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Denting the pride of the bride

11 July 2014
As this case demonstrates, failing to take notice of a patient’s social history can impact as much as neglecting their medical history...

A 25-year-old patient attended a dentist and explained that she was particularly conscious of the appearance of her irregular front teeth and that she wanted to have them straightened. The dentist briefly examined her mouth and advised the patient that she could improve her appearance by fitting veneers on eight of her anterior teeth and that it would take two weeks to complete the work. After agreeing the cost of this treatment, the patient made two appointments at the earliest opportunity.

During the first appointment, the veneer preparations were carried out and the dentist noted in the record that she had found difficulty in obtaining adequate anaesthesia at the upper right lateral incisor (UR2).

The following day, the patient returned to the practice because she was experiencing sensitivity from the UR2 and the dentist applied a fluoride varnish to the tooth. She recommended that the patient use desensitising toothpaste until the permanent veneers were fitted.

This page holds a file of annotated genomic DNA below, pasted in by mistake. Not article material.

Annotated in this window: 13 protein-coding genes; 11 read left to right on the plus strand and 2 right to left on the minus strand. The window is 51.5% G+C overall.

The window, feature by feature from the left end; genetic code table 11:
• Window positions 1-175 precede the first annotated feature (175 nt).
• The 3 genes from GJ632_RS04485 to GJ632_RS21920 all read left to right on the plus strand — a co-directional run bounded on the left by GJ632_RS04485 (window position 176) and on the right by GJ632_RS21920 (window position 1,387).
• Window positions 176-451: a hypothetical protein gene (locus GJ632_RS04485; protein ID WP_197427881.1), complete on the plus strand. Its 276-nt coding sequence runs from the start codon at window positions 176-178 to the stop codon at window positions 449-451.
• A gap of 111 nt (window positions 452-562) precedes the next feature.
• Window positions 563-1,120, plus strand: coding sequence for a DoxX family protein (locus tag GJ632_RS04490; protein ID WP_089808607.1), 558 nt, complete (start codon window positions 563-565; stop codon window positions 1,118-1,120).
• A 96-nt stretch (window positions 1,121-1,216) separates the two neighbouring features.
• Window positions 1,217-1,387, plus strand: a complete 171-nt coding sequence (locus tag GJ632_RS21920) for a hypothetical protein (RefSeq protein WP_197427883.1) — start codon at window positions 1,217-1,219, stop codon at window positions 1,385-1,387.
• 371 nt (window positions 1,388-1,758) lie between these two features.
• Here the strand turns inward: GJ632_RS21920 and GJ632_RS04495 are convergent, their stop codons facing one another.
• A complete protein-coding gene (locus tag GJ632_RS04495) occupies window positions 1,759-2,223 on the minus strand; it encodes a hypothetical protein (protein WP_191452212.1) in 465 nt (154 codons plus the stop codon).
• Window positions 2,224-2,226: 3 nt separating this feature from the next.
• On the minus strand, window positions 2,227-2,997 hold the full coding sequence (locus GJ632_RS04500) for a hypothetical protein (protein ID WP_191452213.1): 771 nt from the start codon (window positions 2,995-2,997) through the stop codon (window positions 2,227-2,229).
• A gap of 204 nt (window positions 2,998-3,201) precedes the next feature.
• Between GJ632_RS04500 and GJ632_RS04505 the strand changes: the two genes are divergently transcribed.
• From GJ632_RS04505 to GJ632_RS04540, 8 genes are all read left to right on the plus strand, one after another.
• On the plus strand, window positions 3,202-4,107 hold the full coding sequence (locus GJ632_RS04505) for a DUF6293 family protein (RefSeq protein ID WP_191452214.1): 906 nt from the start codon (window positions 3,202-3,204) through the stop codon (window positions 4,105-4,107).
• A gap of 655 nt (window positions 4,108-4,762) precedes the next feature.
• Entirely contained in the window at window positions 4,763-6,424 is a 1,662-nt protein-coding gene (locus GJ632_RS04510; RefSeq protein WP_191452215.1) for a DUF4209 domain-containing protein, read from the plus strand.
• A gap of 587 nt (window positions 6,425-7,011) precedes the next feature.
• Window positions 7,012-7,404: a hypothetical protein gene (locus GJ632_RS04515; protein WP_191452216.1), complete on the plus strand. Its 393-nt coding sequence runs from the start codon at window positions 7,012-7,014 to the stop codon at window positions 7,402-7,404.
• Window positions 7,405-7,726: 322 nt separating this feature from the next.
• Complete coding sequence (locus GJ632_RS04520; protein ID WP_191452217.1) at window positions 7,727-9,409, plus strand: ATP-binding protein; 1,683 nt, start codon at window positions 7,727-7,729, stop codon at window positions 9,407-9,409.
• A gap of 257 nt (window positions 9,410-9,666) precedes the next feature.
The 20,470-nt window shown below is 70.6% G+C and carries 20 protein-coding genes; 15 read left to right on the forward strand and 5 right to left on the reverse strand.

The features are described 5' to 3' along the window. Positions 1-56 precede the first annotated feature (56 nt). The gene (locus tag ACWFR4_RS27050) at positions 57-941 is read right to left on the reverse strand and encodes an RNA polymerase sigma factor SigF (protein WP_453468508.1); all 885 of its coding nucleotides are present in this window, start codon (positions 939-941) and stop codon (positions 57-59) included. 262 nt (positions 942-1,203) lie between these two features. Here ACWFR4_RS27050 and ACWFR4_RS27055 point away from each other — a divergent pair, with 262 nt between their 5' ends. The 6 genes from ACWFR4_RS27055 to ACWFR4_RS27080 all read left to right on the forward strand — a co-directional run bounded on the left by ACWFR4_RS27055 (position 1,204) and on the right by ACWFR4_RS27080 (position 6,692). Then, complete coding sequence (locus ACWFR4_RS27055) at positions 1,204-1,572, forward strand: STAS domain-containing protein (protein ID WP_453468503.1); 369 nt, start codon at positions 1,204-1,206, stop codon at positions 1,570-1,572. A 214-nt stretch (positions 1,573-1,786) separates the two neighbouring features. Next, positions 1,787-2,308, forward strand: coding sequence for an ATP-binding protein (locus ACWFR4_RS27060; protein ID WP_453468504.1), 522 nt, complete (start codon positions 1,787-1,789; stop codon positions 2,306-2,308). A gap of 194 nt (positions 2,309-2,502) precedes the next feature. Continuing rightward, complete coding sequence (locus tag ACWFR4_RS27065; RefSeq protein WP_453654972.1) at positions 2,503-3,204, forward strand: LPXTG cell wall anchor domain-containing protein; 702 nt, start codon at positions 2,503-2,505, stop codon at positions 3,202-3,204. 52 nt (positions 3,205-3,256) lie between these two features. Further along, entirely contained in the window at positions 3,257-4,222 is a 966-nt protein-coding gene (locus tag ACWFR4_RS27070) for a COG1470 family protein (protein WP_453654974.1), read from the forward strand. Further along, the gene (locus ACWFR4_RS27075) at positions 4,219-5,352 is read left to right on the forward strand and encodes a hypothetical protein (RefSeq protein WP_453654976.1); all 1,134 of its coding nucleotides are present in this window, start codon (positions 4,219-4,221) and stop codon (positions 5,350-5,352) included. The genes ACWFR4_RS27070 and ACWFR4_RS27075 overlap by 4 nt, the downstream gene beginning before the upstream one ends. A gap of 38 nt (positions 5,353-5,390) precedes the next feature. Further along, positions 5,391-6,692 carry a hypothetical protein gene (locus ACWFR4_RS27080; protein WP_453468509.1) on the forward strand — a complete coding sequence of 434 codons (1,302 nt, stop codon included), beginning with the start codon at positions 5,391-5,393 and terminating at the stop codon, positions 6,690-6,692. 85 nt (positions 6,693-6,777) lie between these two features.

Two weeks later, the patient returned to have the veneers fitted and again mentioned the pain in the UR2. The dentist assured her that this would settle down and cemented the veneers in place. The patient was not really certain about her new look, but was reassured by the dentist who said that they would look much better once the gums had healed.


The patient returned to the practice the following week, accompanied by her fiancé, to express their disappointment at the results. The patient was also concerned at the volume of analgesics that she was taking for the pain in the lateral incisor.

This was the first time the dentist had been made aware that her patient was getting married in four weeks’ time. It explained the vehemence with which the patient and her fiancé were demanding immediate remedial treatment.

The dentist assured the couple that these problems were not insurmountable and proceeded to adjust the incisal edges of the veneers with a turbine to improve their alignment and occlusion before ‘repairing’ the gaps at the cervical margin with composite. The cause of the pain from the UR2 was never diagnosed.

Negligence and trauma

Shortly after this, a lawyer’s letter arrived alleging negligence and demanding payment for specialist remedial treatment and compensation for the patient’s traumatic experience. The defence organisation used its discretion to settle the case on behalf of the member; not only for the failure to adhere to a satisfactory result but also because there was no diagnosis made of the pain in UR2. The pain had subsequently become more acute, causing the patient to seek treatment elsewhere.

Learning point:
The social history of a patient can often impact negatively in a situation which does not go as planned, so it is sensible to ensure it is a consideration built into the initial treatment plan.
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